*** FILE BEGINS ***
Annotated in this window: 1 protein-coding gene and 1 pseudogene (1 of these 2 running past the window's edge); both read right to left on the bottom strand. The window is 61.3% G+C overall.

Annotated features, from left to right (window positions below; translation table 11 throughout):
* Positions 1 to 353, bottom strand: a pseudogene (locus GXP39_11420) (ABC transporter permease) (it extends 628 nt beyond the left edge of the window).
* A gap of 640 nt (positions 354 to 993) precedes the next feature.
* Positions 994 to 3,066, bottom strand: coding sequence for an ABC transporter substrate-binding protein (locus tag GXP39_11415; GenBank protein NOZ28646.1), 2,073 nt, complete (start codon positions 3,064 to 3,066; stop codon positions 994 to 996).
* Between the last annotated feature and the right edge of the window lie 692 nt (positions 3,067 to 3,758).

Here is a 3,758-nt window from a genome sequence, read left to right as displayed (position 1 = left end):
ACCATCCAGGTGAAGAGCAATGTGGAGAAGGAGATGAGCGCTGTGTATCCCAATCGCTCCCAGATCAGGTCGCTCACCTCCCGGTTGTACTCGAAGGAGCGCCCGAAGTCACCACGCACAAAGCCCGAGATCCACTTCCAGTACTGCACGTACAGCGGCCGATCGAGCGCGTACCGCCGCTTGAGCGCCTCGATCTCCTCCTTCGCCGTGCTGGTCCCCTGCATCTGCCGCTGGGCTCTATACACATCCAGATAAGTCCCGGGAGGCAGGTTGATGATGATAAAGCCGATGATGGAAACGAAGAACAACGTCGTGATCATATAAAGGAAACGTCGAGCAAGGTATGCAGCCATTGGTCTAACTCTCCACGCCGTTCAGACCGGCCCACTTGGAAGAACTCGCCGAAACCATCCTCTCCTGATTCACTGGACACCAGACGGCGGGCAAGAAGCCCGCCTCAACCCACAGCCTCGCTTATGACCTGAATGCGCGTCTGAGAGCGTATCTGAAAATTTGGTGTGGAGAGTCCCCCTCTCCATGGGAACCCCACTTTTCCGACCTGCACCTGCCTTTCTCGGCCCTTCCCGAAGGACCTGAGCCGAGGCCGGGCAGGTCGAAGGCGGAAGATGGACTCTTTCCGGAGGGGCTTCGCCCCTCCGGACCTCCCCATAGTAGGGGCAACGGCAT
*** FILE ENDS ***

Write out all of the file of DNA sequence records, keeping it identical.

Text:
Annotated in this window: 1 protein-coding gene and 1 pseudogene (1 of these 2 running past the window's edge); both read right to left on the bottom strand. The window is 61.3% G+C overall.

Annotated features, from left to right (window positions below; translation table 11 throughout):
* Positions 1 to 353, bottom strand: a pseudogene (locus GXP39_11420) (ABC transporter permease) (it extends 628 nt beyond the left edge of the window).
* A gap of 640 nt (positions 354 to 993) precedes the next feature.
* Positions 994 to 3,066, bottom strand: coding sequence for an ABC transporter substrate-binding protein (locus tag GXP39_11415; GenBank protein NOZ28646.1), 2,073 nt, complete (start codon positions 3,064 to 3,066; stop codon positions 994 to 996).
* Between the last annotated feature and the right edge of the window lie 692 nt (positions 3,067 to 3,758).

Here is a 3,758-nt window from a genome sequence, read left to right as displayed (position 1 = left end):
ACCATCCAGGTGAAGAGCAATGTGGAGAAGGAGATGAGCGCTGTGTATCCCAATCGCTCCCAGATCAGGTCGCTCACCTCCCGGTTGTACTCGAAGGAGCGCCCGAAGTCACCACGCACAAAGCCCGAGATCCACTTCCAGTACTGCACGTACAGCGGCCGATCGAGCGCGTACCGCCGCTTGAGCGCCTCGATCTCCTCCTTCGCCGTGCTGGTCCCCTGCATCTGCCGCTGGGCTCTATACACATCCAGATAAGTCCCGGGAGGCAGGTTGATGATGATAAAGCCGATGATGGAAACGAAGAACAACGTCGTGATCATATAAAGGAAACGTCGAGCAAGGTATGCAGCCATTGGTCTAACTCTCCACGCCGTTCAGACCGGCCCACTTGGAAGAACTCGCCGAAACCATCCTCTCCTGATTCACTGGACACCAGACGGCGGGCAAGAAGCCCGCCTCAACCCACAGCCTCGCTTATGACCTGAATGCGCGTCTGAGAGCGTATCTGAAAATTTGGTGTGGAGAGTCCCCCTCTCCATGGGAACCCCACTTTTCCGACCTGCACCTGCCTTTCTCGGCCCTTCCCGAAGGACCTGAGCCGAGGCCGGGCAGGTCGAAGGCGGAAGATGGACTCTTTCCGGAGGGGCTTCGCCCCTCCGGACCTCCCCATAGTAGGGGCAACGGCAT